fish, mysterious ingredients, Singapore, travel

Fly Me to the Moon

03.30.10 | 4 Comments

I’ve never considered myself to have an addictive personality. There’s pretty much nothing I can’t live without, though when it comes to living without, say, pretty much any food group, I question the definition of ‘living.’ The things we think of first when we think of addiction—smoking, drinking, drugs, video games—have never really appealed to me at all. I have even wrestled myself from the unmerciful clutches of Ethiopian food, though this was through geographical necessity, not personal choice or willpower.

One non-food thing I cannot live without, I’ve discovered, is travel. Not necessarily the hours-long flight kind, but in my year and a half living in China, I have learned that the excitement and refreshment that a change of scenery and culture can offer is my key to mentally going through life. That and peanut butter. And cake.

If I have a long stretch of time at my home base, I lose steam. Time stretches before me in unrelenting monotony. Maybe this is because I’ve never lived somewhere I absolutely loved, but every day will look the same; I have nothing to look forward to, no reason to pass the time. If I have a trip planned, however, even if it’s just a weekend jaunt to Shanghai, life seems a little brighter. Today and tomorrow and the next day I may be in Huzhou, but this weekend I can escape to Shanghai. The bigger the trip, the better life seems, even if it’s a month or two away.

So the other week when I bought some plane tickets, just three or four weeks after having returned from my marathon jaunt around Southeast Asia (and having spent all of my money there), I wondered if I truly have a problem. I have endless, and mostly relevant, justifications for this trip that go beyond Because I want to, but a nagging part of me still wonders if I travel the way some women buy shoes.

While I was in Singapore, I met up with an old friend, Jason, with whom I studied in Beijing in 2007. He was the only male member of the Fat Pig/Feizhu Club, and also considered to be the lightweight eater. He lives in Singapore, so we planned to meet up. Before we did, John and I had a not-so-light lunch with some of his college friends. We ate fried oysters sautéed in egg.


And barbequed stingray.

z_stingray pocket

z_stingray opened

What made the stingray so outlandishly fantastic was the sauce. Spicy and tangy, that stuff would make newspaper gourmet.

A few hours later we met Jason and his friends and ate.


(Fried rice)

And ate.

z_shiny fish

(Fish and greens)

And ate.


(Steamed fish)

All of this…

z_fried chicken pork

(Fried chicken that tasted like pork)

And more…


(Sweet and sour pork)

Over the course…

z_slick cai

(Bok Choi and…Shiny?)

Of one…

z_corn soup

(Corn Soup)



(Fish in saucy…sauce?)

There were, of course, about seven others in attendance, but Jason went a really Feizhu on that one.

So when Jason mentioned that he and his friends had been thinking of organizing a gustatory tour to Kuala Lumpur sometime in the near future, I sweetly asked if it wouldn’t be possible to just move that up to my birthday weekend, which also happens to be a holiday weekend here (for 清明节, qingming jie, the Tomb Sweeping Festival). This was two weeks ago. My rational, bank account brain was swiftly over come by the NomNomNom part of my brain. Who would say no to people who eat like they do?? I also have a silly desire to celebrate my birthday with something special; for the past 6 years or so, I’ve ended up spending the day alone, eating some lasagna, and maybe buying my friends dinner over a weekend.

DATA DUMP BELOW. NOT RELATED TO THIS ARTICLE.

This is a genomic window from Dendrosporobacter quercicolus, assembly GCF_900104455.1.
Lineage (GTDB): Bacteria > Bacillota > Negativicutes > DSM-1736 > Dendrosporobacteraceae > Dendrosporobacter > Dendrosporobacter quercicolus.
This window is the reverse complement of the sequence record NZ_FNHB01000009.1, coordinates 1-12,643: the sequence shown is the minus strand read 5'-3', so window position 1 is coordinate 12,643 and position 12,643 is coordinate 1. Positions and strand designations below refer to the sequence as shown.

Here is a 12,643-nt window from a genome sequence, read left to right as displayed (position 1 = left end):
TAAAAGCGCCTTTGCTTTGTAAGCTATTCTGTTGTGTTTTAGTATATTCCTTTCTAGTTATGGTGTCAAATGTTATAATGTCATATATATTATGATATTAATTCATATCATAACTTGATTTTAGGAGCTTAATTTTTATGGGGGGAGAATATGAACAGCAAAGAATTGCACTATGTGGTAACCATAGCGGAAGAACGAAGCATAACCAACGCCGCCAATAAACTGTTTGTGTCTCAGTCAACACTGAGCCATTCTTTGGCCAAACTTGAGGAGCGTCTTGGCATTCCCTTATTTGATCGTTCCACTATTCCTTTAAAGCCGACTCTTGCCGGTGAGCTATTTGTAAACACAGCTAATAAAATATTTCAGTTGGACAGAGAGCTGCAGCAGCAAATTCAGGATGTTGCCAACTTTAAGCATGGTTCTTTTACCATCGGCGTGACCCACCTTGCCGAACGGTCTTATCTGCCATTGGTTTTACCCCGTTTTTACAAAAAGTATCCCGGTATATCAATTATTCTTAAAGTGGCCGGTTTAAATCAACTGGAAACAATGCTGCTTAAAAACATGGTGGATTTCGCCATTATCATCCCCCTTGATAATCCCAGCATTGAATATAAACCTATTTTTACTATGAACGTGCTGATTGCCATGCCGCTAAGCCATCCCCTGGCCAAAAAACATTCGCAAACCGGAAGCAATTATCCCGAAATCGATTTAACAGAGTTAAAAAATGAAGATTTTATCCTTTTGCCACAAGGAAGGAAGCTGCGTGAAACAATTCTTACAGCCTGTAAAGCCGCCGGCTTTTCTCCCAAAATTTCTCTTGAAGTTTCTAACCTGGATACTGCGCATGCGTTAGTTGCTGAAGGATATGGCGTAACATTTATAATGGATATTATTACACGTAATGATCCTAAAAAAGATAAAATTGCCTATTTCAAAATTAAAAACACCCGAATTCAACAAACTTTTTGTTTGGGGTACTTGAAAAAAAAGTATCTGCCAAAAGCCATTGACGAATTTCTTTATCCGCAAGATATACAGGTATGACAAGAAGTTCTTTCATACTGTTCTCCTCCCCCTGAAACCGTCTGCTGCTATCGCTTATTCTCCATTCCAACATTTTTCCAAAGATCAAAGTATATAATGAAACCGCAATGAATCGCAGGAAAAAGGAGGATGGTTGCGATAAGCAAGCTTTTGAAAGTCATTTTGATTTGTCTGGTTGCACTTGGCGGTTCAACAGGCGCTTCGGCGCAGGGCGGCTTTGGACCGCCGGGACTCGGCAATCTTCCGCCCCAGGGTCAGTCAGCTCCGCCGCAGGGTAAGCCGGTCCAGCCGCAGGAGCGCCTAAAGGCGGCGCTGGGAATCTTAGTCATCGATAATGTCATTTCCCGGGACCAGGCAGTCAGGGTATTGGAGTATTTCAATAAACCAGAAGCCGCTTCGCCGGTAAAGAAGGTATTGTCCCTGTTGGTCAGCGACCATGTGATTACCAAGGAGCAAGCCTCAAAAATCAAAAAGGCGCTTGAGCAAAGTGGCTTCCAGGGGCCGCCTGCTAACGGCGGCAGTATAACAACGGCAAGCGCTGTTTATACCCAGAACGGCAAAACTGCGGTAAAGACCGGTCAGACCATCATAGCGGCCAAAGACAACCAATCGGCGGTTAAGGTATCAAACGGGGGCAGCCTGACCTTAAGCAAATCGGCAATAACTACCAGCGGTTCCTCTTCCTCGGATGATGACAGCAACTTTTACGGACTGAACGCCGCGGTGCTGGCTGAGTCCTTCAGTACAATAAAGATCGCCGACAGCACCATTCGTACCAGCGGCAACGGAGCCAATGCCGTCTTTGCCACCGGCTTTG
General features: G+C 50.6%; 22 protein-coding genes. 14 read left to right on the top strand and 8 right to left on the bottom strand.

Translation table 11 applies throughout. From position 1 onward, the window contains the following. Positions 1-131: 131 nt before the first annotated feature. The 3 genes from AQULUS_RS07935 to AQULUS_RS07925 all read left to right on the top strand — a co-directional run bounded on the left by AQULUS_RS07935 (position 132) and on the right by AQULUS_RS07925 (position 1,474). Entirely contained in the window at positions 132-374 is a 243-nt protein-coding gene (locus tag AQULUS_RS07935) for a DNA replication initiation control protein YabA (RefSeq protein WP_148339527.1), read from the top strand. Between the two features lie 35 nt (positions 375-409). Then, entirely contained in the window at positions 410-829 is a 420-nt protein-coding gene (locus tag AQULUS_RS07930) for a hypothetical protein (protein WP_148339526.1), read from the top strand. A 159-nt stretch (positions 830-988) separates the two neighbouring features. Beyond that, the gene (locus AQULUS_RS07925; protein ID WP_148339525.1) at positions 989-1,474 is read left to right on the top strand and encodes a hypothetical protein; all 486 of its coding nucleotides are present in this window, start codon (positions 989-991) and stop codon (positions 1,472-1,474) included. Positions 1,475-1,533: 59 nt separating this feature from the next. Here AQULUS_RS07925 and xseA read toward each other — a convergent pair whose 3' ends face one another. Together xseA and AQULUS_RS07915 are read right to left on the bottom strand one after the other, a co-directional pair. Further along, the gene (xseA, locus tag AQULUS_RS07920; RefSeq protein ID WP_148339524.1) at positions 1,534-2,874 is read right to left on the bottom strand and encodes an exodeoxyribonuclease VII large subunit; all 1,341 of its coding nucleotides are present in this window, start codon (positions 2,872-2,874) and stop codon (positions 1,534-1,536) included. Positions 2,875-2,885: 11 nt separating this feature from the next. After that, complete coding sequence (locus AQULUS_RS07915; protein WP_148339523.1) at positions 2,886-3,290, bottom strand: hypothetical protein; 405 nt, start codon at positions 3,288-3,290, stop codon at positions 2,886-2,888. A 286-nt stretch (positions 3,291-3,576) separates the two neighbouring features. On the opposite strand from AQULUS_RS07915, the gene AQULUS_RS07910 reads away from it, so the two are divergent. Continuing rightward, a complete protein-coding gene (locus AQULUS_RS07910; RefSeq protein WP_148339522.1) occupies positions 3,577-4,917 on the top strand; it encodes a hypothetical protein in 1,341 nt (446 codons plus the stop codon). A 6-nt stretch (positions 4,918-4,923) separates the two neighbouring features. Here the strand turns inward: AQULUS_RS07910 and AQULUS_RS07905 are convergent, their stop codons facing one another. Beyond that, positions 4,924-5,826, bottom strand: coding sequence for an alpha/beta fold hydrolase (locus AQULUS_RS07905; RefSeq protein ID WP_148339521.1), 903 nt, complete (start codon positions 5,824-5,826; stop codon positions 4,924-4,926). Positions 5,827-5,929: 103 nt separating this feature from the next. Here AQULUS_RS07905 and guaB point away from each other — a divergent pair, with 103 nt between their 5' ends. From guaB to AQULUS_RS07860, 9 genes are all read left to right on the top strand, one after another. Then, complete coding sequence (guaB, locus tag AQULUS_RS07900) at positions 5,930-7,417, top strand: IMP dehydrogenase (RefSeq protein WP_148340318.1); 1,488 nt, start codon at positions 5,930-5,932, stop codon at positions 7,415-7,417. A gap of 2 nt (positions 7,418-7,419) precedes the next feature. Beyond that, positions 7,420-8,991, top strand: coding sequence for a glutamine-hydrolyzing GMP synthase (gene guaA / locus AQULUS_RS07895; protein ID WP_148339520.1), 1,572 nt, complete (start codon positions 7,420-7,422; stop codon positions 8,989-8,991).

Thankfully Air Asia, a low cost carrier, has decently priced tickets from Hangzhou to Kuala Lumpur. Happy 24th, self.

Strangely, with this travel addiction has come an inconvenient new development—a fear of flying, which is rather ironic for a travelholic. I’ve always been just a wee bit jumpy on planes, but never had a problem. It seems to have become a full-blown fear since John and I were on a flight from KL to Bangkok. A few minutes after takeoff, the plane dropped sharply. Everyone let out audible gasps, and most of us grabbed for our armrests, as though that could save our plane.

I saw clearly how the plane would fall from the sky and I would end my life in a free-falling metal tube, panicked and unfulfilled. The plane eventually leveled out, but the remainder of the flight was bumpy and filled with jarring changes in altitude. John, who was a row in front of me, heard another passenger ask if this was the pilot’s first time flying.

This feeling of persistent anxiety and fear has endured through the six or so flights I’ve taken since then. I spent the flights with my heart pounding, palms sweating, and hands clutching armrests. Whenever the timbre of the motor changed, I was convinced the engine had gone into failure and at any moment our plane would seize and plummet to the unforgiving earth. Even writing this right now makes me nervous.

Unfortunately for this phobia, I’ll be stepping on a plane again tomorrow for a five-hour flight. Should the plane not crash going or returning, this trip will be a good thing for my recent post drought. And yes, I intellectually realize that air travel is ‘safer than cars’ and all the statistics people cite about one’s likelihood of being in a plane crash, but it seems like such a terrible way to die that data just don’t comfort me.

Perhaps this is when I should take up drinking?

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